The second is Three Promises, which the filmmakers describe this way:

While the Israeli army retaliates against the second intifada in the West Bank in the early 2000s, a mother films her family’s daily life, punctuated by time spent sheltering in the basement. Her son revisits this past, delivering a heart-breaking film that conveys the anguish of children and their parents who are forced to choose between safety and emotional upheaval.

“Retaliates.” That’s some pretty loaded language. During the Second Intifada, residents of the West Bank killed over 1,000 Israelis, most of them civilians. As is the case now, the Israelis responded by trying to kill adult male combatants who deliberately hid amongst the civilian population. Also then, as now, the brains behind the terrorists understood that they could not win a military conflict. They could only win by convincing the world that Israelis are child killers, which meant using children as their shields.

The third movie, The Vanishing Soldier, is a movie out of Israel about a soldier who goes AWOL, only for the Israeli military to believe that he was kidnapped. It’s difficult to find much about the plot, but I did learn that the director is a hard leftist whose sympathy is with the people in Gaza and the West Bank. In an interview he gave two months before the October 7, massacre, Dani Rosenberg had this to say:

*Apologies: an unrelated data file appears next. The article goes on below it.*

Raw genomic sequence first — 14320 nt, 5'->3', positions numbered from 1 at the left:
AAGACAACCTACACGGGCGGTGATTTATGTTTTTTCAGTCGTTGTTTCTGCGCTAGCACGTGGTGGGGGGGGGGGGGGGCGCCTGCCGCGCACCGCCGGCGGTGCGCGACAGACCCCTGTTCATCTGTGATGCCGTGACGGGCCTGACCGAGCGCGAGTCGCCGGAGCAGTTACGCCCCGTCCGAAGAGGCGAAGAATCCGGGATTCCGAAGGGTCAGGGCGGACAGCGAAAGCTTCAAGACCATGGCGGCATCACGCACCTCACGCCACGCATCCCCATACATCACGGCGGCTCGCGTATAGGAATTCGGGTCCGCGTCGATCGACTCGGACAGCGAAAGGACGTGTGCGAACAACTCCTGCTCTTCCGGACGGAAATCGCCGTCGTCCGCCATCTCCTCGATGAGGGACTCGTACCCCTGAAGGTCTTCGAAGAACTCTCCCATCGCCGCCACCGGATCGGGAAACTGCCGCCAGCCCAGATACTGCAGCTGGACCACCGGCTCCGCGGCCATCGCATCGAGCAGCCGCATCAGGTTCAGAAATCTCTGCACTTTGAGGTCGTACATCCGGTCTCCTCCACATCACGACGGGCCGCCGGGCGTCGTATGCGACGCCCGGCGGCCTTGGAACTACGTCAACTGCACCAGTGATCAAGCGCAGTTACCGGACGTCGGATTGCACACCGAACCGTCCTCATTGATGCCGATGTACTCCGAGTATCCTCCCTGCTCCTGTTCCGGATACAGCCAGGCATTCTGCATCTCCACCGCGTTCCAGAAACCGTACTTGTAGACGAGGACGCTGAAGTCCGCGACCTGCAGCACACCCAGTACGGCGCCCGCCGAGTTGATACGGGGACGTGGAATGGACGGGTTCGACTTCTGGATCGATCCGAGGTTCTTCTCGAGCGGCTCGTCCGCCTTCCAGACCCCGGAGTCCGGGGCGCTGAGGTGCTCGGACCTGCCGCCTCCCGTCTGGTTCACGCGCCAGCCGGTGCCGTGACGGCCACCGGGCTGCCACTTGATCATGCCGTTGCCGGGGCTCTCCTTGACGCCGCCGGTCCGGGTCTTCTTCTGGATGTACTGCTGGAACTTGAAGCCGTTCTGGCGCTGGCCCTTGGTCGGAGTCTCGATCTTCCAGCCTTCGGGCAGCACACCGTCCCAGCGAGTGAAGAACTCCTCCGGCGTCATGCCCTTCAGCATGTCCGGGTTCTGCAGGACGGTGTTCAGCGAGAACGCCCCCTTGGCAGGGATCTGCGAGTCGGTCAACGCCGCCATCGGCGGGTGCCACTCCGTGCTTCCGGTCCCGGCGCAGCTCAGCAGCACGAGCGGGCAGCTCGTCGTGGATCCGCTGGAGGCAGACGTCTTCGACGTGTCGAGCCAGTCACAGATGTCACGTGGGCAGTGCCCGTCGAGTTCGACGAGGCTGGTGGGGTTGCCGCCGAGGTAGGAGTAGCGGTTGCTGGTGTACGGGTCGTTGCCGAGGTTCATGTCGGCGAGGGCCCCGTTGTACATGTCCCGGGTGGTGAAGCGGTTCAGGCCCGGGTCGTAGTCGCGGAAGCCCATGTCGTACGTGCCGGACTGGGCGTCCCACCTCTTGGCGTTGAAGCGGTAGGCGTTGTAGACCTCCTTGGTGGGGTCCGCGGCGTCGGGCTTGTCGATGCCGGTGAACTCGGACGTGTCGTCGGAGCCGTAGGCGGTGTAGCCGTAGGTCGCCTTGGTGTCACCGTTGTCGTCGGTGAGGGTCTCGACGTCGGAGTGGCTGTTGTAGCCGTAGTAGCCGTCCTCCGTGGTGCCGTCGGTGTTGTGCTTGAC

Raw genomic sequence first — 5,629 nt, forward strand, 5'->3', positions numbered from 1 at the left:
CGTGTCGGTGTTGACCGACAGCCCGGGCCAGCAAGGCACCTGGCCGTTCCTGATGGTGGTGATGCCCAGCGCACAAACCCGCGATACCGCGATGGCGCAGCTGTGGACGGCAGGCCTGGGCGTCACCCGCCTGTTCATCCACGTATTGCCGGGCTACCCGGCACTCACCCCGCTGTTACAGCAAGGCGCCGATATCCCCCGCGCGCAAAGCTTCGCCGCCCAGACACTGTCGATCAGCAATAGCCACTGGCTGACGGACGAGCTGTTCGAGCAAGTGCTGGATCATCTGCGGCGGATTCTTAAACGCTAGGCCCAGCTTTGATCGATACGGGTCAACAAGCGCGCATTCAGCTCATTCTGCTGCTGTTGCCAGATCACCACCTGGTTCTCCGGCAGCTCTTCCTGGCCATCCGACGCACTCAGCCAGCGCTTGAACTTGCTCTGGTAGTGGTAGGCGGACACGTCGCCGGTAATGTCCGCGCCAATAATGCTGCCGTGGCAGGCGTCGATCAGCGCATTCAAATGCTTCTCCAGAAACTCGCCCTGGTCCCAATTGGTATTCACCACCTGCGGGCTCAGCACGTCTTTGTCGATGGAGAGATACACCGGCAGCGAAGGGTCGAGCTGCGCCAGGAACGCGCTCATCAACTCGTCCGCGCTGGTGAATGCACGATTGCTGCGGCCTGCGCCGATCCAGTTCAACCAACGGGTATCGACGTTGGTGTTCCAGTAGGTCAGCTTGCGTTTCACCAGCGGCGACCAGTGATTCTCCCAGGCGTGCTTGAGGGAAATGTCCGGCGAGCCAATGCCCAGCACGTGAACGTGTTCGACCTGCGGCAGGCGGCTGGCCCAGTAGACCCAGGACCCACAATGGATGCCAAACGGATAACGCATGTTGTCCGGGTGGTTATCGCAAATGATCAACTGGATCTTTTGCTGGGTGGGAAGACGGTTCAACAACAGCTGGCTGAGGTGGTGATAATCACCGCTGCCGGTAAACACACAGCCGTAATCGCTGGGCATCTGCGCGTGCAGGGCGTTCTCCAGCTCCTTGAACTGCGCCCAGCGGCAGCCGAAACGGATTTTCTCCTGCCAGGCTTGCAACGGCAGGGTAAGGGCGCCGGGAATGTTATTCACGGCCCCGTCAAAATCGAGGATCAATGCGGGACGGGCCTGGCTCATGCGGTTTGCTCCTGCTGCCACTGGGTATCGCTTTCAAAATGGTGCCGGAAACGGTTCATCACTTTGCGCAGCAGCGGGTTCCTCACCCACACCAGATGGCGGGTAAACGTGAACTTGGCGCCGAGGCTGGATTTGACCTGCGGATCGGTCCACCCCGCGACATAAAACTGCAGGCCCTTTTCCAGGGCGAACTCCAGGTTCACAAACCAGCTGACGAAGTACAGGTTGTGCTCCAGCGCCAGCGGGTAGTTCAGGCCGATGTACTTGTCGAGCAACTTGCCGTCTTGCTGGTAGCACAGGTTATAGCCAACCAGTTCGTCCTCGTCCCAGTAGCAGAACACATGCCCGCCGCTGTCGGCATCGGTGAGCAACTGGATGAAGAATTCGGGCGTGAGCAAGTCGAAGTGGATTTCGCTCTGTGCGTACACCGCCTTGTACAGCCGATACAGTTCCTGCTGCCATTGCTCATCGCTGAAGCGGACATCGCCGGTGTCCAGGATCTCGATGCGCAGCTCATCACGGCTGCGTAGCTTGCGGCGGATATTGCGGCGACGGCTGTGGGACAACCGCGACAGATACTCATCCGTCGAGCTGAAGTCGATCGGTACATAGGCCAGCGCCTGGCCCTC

“Tel Aviv is a vivid, rich city; it’s one of the capitals of the LGBTQ movement, and is also a city that is just one hour drive from the Gaza strip, one of the poorest places with two million Palestinians behind walls and those walls are built with the money of the city of Tel Aviv,” said Rosenberg.


In a remarkable moment in Israel’s history as members of Shlomi’s generation are refusing to report for their military duty in protest, how does Rosenberg feel that chimes with the story of the film?

“First of all, it gives me hope, because the young generation could suddenly rise up and they are doing something my generation never did. Questioning the system, fighting the system. In the beginning, I was critical about this rising, because I felt they’re fighting only for their privilege; for their rights. But now I see that they’ve started to open their eyes. Now they’re seeing that actually they’re living in an unjust country, in a violent country, in a religious country, a militaristic country, and for the first time in Israeli history, reserve soldiers are declaring that they will not return to the army.”

I wonder if October 7 changed Rosenberg’s mind.

I wonder, too, if he or anyone at the Jewish Film Institute or at the SFJFF cares that Gaza residents overwhelmingly support Hamas and its anti-Jewish genocidal goals. Do the “It” people working at the Jewish Film Institute even know that, were they to set foot in Gaza, they’d be executed? Are they so blinded by ideology that they’ll willingly offer themselves up as blood sacrifices?

The fact that these self-loathing, suicidal people are allowed to advocate for the very people who would happily kill them is because they live in free countries. All would benefit from a year-long sojourn in Rafah (assuming that year didn’t become a permanent residency in a Rafah potter’s grave).

No comments: